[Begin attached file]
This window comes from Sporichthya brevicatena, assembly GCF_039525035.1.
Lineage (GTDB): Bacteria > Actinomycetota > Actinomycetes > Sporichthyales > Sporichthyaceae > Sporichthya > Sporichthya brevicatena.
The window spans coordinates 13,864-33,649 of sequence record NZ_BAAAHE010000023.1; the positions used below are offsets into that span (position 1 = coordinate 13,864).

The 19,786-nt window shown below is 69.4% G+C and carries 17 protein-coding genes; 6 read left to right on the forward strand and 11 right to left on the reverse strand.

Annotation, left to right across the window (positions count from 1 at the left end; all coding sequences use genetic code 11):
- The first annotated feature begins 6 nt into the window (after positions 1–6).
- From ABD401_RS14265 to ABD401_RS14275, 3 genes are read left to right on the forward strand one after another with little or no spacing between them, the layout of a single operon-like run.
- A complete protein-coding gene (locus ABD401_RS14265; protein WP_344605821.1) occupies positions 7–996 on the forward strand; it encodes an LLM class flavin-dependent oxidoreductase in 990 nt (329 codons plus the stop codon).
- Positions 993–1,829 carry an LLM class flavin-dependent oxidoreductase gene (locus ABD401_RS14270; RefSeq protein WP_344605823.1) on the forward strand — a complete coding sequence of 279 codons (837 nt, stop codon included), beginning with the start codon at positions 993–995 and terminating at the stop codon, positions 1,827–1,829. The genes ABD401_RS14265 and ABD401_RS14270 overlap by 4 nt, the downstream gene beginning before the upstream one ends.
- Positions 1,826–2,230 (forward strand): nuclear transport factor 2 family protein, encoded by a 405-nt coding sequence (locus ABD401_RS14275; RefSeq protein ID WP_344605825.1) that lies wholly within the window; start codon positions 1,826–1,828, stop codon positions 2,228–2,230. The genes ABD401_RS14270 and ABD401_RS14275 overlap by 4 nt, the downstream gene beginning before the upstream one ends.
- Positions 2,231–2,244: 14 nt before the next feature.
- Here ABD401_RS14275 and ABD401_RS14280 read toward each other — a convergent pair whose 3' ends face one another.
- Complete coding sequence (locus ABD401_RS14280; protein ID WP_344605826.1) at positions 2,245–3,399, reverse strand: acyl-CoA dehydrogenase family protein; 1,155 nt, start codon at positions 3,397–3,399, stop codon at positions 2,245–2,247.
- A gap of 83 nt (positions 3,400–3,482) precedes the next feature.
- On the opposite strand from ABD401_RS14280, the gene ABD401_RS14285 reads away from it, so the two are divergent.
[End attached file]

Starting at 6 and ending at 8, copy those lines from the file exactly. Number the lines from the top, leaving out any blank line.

- The first annotated feature begins 6 nt into the window (after positions 1–6).
- From ABD401_RS14265 to ABD401_RS14275, 3 genes are read left to right on the forward strand one after another with little or no spacing between them, the layout of a single operon-like run.
- A complete protein-coding gene (locus ABD401_RS14265; protein WP_344605821.1) occupies positions 7–996 on the forward strand; it encodes an LLM class flavin-dependent oxidoreductase in 990 nt (329 codons plus the stop codon).